LINK: Allen & Heath | PRICE: $1,499/€1,369/£1,149 | MANUAL: PDF
Allen & Heath has had an interesting time of late. The Cornwall-based music technology company, best known to DJs for their superb analogue Xone mixer range, has seemingly struggled to get a foothold in modern DJ tech. The launch of the DB range back in 2010 certainly wowed users with their ‘digital-first’ workflow, but the mixers ended up competing against Pioneer’s ubiquitous DJM mixers. The refreshed Xone range that followed showed promise, but when I reviewed the 43C just over a year ago, I felt it was missing something.
It’s 2017 now, and we finally got our hands on Allen & Heath’s brand new Xone:PX5 4+1 hybrid club mixer. I say “hybrid” because while the mixer might have a digital brain, the company admits the PX5 has an “analogue soul”. The unit was designed as a proper analogue club mixer with some powerful routing choices to a built-in USB audio interface.
In a nutshell
A powerful four-plus-one stereo channel club mixer with 10-in/10-out USB audio interface, built-in digital effects unit, send/return. Oh, and there’s also one of those legendary Xone filters, of course.
Taking the mixer out of the box, I kept an eye out for whether the look has moved on from previous designs, which I felt struggled to stand out in darker environments, when I reviewed it. The contrast between markings and the black faceplate seem much improved, and gone are the terra-cotta orange details on the 43C. I have to admit I do really quite like the way Allen & Heath have designed the faceplate. Especially after some use of it (see the ‘In use’ section).
This thing has exactly the same footprint as the Xone:62, though it’s shallower, matching the standard height of a turntable. The rounded corners are user-friendly, so it’s easier to be around this thing without catching sharp metal on your clothes or your gig bag (lookin’ at you, trusty Xone:62).
Something that’s new to the analogue mixers in the Xone range is the addition of the XONE:FX engine. The section has a screen, some controls and features 16 built-in digital audio effects that can be routed to any channel via the FX ASSIGN rotary switch. On top of that, the PX5 continues the Xone legacy of the channel-assignable analogue filter.
The controls have plenty of air around them, even with the space taken by the effects section. At first glance, you’ll notice they each have a FX SEND knob, but you can also see a three-step switch just above that lets you toggle between sending internal or external effects, or both.
It’s pretty clear that Allen & Heath want this to be a super-flexible, club-friendly mixer.
Build and layout
As you’d expect from Allen & Heath, the PX5 feels very solidly built, with great-feeling components and a well thought out layout. There are no huge surprises if you’ve experienced premium club mixers before, but this is certainly an exciting departure for the Xone range: fusing the best of what they’ve done while cherry picking some successful features from the competition.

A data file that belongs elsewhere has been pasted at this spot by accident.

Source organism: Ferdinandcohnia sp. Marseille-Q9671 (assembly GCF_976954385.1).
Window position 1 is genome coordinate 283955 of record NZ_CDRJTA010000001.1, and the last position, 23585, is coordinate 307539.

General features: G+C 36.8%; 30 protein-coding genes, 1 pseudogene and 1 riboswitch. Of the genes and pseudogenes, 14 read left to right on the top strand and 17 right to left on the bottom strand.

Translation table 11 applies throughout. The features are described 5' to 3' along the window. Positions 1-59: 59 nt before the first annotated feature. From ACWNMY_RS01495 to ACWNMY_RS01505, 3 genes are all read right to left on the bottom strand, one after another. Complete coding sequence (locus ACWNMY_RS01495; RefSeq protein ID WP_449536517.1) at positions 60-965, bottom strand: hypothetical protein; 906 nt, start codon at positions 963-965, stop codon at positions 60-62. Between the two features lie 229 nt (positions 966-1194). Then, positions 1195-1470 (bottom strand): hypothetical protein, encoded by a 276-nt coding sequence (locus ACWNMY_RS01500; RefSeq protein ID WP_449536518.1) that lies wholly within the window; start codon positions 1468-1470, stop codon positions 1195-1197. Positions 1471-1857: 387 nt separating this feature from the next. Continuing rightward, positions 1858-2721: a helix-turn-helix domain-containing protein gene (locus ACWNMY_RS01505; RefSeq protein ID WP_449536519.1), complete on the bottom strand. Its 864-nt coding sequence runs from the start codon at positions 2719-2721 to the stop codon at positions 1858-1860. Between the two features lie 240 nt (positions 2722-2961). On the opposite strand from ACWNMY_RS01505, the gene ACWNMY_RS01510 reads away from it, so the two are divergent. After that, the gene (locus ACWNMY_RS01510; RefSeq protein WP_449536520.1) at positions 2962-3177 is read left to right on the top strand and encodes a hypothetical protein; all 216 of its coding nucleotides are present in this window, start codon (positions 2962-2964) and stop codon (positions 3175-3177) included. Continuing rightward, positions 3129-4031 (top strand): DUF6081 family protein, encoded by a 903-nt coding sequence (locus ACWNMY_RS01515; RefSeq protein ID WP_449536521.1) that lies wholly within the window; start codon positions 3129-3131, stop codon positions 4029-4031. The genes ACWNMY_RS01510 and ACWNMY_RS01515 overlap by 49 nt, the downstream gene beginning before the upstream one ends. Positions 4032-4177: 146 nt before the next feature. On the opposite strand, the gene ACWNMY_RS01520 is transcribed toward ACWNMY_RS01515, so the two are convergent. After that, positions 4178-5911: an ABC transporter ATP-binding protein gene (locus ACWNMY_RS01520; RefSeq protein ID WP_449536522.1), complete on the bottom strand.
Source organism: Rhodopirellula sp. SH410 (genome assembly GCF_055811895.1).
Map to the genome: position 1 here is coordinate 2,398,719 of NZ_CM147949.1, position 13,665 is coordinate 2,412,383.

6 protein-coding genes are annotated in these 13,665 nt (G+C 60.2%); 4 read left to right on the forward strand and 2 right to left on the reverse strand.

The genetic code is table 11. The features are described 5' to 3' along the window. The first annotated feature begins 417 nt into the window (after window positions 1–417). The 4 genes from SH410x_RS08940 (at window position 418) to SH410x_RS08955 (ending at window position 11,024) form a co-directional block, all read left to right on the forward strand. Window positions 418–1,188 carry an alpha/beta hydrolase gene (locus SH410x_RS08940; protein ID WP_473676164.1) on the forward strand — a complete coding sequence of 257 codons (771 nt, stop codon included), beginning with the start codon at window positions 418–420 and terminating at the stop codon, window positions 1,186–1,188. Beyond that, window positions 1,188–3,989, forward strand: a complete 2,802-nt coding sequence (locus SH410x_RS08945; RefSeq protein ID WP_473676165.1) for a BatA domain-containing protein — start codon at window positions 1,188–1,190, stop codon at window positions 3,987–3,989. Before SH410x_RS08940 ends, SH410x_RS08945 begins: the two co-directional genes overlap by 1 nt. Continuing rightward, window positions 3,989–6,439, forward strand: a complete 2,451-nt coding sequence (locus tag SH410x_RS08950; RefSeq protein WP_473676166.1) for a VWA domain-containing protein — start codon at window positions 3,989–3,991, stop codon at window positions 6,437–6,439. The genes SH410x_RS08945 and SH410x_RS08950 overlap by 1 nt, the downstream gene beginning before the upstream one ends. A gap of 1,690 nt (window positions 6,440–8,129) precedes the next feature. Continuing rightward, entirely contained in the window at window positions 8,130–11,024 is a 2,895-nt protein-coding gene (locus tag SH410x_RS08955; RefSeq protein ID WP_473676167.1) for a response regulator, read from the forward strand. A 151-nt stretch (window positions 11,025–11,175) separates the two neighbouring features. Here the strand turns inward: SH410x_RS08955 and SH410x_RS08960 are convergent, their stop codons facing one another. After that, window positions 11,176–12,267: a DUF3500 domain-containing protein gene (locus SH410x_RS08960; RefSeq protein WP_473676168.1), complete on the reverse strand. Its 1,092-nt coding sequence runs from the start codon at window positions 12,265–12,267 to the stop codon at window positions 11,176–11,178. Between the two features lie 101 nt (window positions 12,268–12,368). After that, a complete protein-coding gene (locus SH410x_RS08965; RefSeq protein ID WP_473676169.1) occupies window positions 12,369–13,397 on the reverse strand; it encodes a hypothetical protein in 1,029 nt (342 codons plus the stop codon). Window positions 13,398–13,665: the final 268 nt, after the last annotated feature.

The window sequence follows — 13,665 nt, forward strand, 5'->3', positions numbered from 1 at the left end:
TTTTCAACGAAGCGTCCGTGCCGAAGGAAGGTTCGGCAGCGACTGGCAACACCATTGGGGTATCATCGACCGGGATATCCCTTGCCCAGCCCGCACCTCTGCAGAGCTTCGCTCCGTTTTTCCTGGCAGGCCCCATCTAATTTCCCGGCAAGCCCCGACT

The headphone controls are pretty standard, with a volume knob as well as CUE/MIX. There’s also a recessed switch to toggle split-cue, if you need it. This is a particularly useful feature if you’re stuck somewhere with unbearable delay to the PA and no booth monitoring. Both 6.35mm and 3.5mm headphone jacks are available, so there’s no need to panic while hunting down an adapter. It’s all pretty standard stuff.
Each channel has a 3-band EQ, a filter toggle button, and FX send knob. The volume sliders on channels 1 to 4 are long-throw 60mm faders, with a great smooth action, and clearly designed for the long, precise blends of house and techno. In fact, all the controls on the unit feel great. As you’d expect, there’s no wobble to the components, and their action feels buttery, but with enough resistance to make them substantial.
There’s the standard 45mm crossfader with x-fade assign switches for every channel, including the AUX channel. And, yes… there’s an Innofader that can replace the factory part.
It needs to be highlighted that the while the AUX channel has trim control, there’s no way to adjust the overall volume of the channel. The gain knob does go down to infinity, meaning it’s a kill, but coupled with the lack of audio clip indicator, it’s very difficult to effectively use it as an extra DJing channel. It’s much more for an extra line-level source or microphone.
You’ll find the built-in effects section taking up the whole width of the far right of the unit, bar the two fader curve controls. The small TFT screen has a simple menu system to tell you what’s going on with your effects and MIDI, along with multicoloured buttons for different settings. To the left of that is the filter section, along with output controls and monitoring.
The lights and buttons, including the digital screen, are nice and bright, with little light leaking between them. The level meter LED strips are 12 step segmented lights, as you get on the other recent Xone mixers, but it seems like a totally new design. The LEDs are horizontal lines rather than the vertical ones on the 43C, or the round bulbs on the DB4 and 92. All the issues I had with the 43C’s level meters appear to have been fixed. There’s no annoying bleed between levels, and each light is clear in its own right, meaning no ambiguity on where your volume is peaking.